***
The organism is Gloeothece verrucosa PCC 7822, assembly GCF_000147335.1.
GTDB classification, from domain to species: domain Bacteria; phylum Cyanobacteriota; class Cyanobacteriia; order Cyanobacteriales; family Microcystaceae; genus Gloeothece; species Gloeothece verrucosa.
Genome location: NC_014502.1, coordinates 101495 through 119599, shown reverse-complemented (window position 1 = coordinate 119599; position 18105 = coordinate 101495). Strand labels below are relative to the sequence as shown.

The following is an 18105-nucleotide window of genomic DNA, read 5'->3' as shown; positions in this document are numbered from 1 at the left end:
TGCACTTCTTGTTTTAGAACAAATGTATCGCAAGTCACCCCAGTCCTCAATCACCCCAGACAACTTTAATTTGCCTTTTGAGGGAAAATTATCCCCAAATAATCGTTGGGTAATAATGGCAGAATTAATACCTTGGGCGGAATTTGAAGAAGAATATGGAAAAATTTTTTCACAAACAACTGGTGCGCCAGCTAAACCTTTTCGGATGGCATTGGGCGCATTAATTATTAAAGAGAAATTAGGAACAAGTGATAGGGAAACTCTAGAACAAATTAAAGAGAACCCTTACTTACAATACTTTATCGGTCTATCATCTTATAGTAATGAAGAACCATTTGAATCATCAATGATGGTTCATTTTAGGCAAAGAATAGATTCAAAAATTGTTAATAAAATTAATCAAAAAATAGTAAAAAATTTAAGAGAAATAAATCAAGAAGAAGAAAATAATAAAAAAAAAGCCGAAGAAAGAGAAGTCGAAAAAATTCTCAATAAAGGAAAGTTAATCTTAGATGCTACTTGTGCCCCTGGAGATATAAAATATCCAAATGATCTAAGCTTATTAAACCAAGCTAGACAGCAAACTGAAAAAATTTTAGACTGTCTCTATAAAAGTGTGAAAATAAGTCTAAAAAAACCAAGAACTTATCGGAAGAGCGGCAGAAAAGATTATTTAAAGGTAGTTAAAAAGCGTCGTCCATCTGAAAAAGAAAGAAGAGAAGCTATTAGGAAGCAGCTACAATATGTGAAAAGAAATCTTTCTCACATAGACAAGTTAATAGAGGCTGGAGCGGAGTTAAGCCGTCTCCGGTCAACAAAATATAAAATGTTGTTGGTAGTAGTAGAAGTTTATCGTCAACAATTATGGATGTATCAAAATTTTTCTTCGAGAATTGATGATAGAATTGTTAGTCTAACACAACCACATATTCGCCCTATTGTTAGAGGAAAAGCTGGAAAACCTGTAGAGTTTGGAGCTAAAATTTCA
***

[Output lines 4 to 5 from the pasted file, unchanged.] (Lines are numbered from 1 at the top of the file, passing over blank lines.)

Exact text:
The following is an 18105-nucleotide window of genomic DNA, read 5'->3' as shown; positions in this document are numbered from 1 at the left end:
TGCACTTCTTGTTTTAGAACAAATGTATCGCAAGTCACCCCAGTCCTCAATCACCCCAGACAACTTTAATTTGCCTTTTGAGGGAAAATTATCCCCAAATAATCGTTGGGTAATAATGGCAGAATTAATACCTTGGGCGGAATTTGAAGAAGAATATGGAAAAATTTTTTCACAAACAACTGGTGCGCCAGCTAAACCTTTTCGGATGGCATTGGGCGCATTAATTATTAAAGAGAAATTAGGAACAAGTGATAGGGAAACTCTAGAACAAATTAAAGAGAACCCTTACTTACAATACTTTATCGGTCTATCATCTTATAGTAATGAAGAACCATTTGAATCATCAATGATGGTTCATTTTAGGCAAAGAATAGATTCAAAAATTGTTAATAAAATTAATCAAAAAATAGTAAAAAATTTAAGAGAAATAAATCAAGAAGAAGAAAATAATAAAAAAAAAGCCGAAGAAAGAGAAGTCGAAAAAATTCTCAATAAAGGAAAGTTAATCTTAGATGCTACTTGTGCCCCTGGAGATATAAAATATCCAAATGATCTAAGCTTATTAAACCAAGCTAGACAGCAAACTGAAAAAATTTTAGACTGTCTCTATAAAAGTGTGAAAATAAGTCTAAAAAAACCAAGAACTTATCGGAAGAGCGGCAGAAAAGATTATTTAAAGGTAGTTAAAAAGCGTCGTCCATCTGAAAAAGAAAGAAGAGAAGCTATTAGGAAGCAGCTACAATATGTGAAAAGAAATCTTTCTCACATAGACAAGTTAATAGAGGCTGGAGCGGAGTTAAGCCGTCTCCGGTCAACAAAATATAAAATGTTGTTGGTAGTAGTAGAAGTTTATCGTCAACAATTATGGATGTATCAAAATTTTTCTTCGAGAATTGATGATAGAATTGTTAGTCTAACACAACCACATATTCGCCCTATTGTTAGAGGAAAAGCTGGAAAACCTGTAGAGTTTGGAGCTAAAATTTCA